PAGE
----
They Call Me Macho Woman
Troma // Unrated // $14.98 // December 6, 2005
Review by Mike Long | posted December 9, 2005
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The Movie

I'm not ashamed to admit that I'm a proud member of Generation X and that my formative teenage years were spent watching MTV -- back when they actually used to play music videos. Perhaps this is the reason that I simply can't tolerate boring movies. If the story doesn't keep moving, I get very antsy. This doesn't mean that I'm partial to only the Michael Bay school of fast-moving films. Dramas and comedies will easily hold my attention just as long as something is happening and we aren't treated to useless scenes of characters walking, driving, or simply staring off into space. Due to my disdain for slow-moving films, I tend to rate them rather harshly. Conversely, if a movie can show the initiative to constantly update the story and introduce fresh ideas, I'll give it the benefit of the doubt. Wish brings us to They Call Me Macho Woman, a terrible movie which is anything but boring.

As They Call Me Macho Woman opens, we meet Susan Morris (Debra Sweaney), a widow who wants to buy a house in the mountains. She travels to a remote location with real estate agent Cecil (Lory-Michael Ringuette). As they are traveling the back roads, their car is forced off the road by a mysterious SUV. While seeking help, Susan stumbles upon a secluded cabin which houses a group of drug dealers, lead by businessman Mr. Wilson (J. Brown) and muscleman Mongo (Brain Oldfield). The group captures Susan and tortures her, but she is soon able to escape. Lost in the wilderness, Susan decides that the only thing to do is fight for her life.

In 1991, They Call Me Macho Woman was nominated for "Best Film" at the Fantasporto Film Festival. I can only assume that there weren't many films submitted to the festival, as this is one of the worst movies that I've ever seen, technically speaking. The movie is incredibly underwritten, as we learn next to nothing about anything that's going on. We learn that Susan is a widow who wants to buy a house and that is it! I gathered that Mongo and his crew were sadistic drug dealers and apparently that's all that I needed to know. The acting in the movie is atrocious, and Sweaney behaves as if she's never heard half of the words that she is saying. No one has any emotion in their delivery and J. Brown's delivery had me convinced that someone was off camera with one-word cue cards. The last section of the film is simply ludicrous as Susan becomes a fighting machine a la Rambo, a bit that would have felt very tired in 1989. The score is one of the most annoying that I've ever heard, as the composer apparently fell in love with the clanking sounds of The Terminator soundtrack and thought that filling the film with only those sounds would be a great idea.

Despite the fact that They Call Me Macho Woman looks as if it were made in order to be shipped directly to the Satellite of Love so that the MST3K crew could slam it, I do have to admire it for one reason -- it's never boring. At the 10-minute mark, Susan and Cecil are harassed for the first time, and after that, it's non-stop action. This isn't the kind of film where Susan is captured and then escapes to hide in the woods for an extended period of time. If anything, Mongo's men are tenacious and chase Susan throughout the film. (How do they get any work done?) For the film's 79-minute running time, things rarely let up. Now, let's be honest, the movie is rarely suspenseful or exciting, but at least something is always happening. The movie's finale takes on an especially interesting angle, as Susan fights her way through the villains. As mentioned above, we have no idea how she's doing this, but it's fun to watch every borderline comical slaying.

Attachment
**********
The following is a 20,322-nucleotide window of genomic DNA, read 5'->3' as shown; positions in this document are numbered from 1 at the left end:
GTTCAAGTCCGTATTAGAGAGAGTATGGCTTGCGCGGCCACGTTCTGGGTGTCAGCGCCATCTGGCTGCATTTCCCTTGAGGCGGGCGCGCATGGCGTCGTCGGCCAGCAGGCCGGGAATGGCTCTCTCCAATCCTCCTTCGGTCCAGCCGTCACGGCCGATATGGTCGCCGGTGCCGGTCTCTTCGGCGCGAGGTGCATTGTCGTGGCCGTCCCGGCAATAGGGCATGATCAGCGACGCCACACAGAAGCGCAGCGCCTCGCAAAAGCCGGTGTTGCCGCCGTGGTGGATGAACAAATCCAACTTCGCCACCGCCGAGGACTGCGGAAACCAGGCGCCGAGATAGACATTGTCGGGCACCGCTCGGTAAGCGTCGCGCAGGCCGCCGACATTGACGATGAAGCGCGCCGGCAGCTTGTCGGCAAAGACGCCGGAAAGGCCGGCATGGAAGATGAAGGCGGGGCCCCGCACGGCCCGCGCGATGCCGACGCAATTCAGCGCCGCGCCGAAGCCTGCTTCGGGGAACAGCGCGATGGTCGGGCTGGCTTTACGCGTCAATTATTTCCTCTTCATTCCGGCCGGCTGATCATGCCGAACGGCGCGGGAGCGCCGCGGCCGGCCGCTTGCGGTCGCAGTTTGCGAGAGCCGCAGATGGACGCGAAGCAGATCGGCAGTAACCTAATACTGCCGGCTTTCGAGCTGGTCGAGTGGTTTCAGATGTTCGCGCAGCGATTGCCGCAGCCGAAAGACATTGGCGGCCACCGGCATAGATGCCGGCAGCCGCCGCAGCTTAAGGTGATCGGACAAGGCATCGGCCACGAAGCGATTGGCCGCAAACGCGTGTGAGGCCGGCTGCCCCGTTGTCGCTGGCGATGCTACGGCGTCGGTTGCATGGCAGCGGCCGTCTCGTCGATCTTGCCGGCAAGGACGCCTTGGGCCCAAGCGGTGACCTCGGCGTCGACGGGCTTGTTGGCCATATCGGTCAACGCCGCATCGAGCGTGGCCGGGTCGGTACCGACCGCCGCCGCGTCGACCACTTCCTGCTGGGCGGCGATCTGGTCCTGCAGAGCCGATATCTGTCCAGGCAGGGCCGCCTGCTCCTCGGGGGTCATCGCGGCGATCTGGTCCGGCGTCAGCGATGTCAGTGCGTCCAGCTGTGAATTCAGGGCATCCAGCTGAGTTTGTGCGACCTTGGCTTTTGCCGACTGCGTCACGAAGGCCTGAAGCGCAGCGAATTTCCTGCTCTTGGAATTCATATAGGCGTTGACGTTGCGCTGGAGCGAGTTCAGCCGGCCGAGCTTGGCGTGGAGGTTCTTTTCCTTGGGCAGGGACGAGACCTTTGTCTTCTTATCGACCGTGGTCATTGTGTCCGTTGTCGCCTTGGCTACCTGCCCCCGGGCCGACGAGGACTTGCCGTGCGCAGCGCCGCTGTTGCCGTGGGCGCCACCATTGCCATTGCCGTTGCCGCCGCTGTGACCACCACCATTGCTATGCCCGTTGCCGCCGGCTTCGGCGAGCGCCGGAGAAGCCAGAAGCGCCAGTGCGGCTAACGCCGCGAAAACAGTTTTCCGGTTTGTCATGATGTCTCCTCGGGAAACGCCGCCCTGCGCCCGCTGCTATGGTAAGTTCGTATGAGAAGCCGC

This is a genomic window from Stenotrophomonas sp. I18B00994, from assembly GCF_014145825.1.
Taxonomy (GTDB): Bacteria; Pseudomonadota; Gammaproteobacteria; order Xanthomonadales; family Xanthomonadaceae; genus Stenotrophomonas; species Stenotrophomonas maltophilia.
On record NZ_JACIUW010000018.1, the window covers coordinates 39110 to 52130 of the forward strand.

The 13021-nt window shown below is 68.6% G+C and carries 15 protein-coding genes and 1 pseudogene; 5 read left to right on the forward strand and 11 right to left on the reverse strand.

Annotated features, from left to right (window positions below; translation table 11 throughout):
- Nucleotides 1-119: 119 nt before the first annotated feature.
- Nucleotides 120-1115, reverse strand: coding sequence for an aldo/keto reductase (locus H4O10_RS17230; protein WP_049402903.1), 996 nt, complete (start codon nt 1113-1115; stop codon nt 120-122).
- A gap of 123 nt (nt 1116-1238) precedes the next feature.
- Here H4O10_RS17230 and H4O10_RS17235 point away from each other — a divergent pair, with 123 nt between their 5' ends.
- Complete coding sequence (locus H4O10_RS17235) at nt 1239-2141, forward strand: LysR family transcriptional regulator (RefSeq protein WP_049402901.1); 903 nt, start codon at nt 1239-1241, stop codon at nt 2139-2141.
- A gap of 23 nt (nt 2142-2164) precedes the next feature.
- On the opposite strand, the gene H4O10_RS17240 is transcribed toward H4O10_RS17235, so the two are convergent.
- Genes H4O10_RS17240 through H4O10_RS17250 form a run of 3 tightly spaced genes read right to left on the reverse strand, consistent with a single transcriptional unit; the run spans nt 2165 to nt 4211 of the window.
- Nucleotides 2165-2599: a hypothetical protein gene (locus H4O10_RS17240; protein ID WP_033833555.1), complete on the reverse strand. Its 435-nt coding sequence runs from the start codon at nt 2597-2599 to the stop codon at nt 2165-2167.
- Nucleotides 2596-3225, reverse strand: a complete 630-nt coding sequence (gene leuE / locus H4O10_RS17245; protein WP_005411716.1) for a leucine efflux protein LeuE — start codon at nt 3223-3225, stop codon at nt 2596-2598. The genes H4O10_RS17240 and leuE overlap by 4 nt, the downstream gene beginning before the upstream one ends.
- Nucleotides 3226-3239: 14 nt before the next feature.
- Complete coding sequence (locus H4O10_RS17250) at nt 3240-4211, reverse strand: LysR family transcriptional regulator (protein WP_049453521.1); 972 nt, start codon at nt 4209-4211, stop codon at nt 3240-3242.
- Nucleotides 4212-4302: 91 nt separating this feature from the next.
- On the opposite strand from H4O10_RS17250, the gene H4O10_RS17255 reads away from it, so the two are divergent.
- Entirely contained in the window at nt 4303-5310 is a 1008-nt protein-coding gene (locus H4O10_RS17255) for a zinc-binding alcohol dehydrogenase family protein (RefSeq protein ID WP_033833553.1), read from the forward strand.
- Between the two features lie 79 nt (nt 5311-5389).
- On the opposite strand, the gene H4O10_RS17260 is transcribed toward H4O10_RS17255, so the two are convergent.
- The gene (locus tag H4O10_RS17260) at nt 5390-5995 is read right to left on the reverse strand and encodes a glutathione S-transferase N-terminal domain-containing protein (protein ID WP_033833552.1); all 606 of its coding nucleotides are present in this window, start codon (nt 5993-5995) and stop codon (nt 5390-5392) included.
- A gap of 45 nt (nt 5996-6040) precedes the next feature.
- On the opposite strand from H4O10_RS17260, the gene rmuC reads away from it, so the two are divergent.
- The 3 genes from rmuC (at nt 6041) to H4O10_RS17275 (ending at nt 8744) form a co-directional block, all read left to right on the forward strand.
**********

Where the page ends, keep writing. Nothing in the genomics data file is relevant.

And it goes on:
Exploitation film fans should note that They Call Me Macho Woman is relatively tame. At first, I thought that the film would be a take on I Spit on Your Grave, but it never gets anywhere near that intense. There is no nudity and while there is violence, there is little gore.


They Call Me Macho Woman retaliates on DVD courtesy of Troma Team Video. The film is presented in a full-frame format. I have no information on the movie's original aspect ratio, but I noticed no extreme panning-and-scanning, and the image didn't looked stretched. The picture is sharp and relatively clear, showing little grain. There are some noticeable defects from the source material, such as fine scratches and white dots. The colors have a somewhat washed out look, reminding me of a much used VHS tape, and the image is slightly dark at times.


The They Call Me Macho Woman has a Dolby Digital 2.0 stereo audio track. This provides clear dialogue and sound effects. Unfortunately, the awful musical score comes through fine. I didn't notice any outstanding stereo effects, but the audio is adequate.


The only special feature on the DVD directly related to They Call Me Macho Woman is a trailer for the film. We also get trailers for Lust for Freedom, The Rowdy Girls, and The Chosen One. "Troma's Sapphic Hall of Fame" is 1 minute and 40 seconds of lesbian shots. What?!

When I first heard the title They Call Me Macho Woman, all that I could think of was Ben Affleck from the Chasing Amy commentary saying, "Who? Who says that?" Now I think of it as the mess of a movie where the filmmakers wisely decided to keep the action moving, no matter how much of the story they had to sacrifice.

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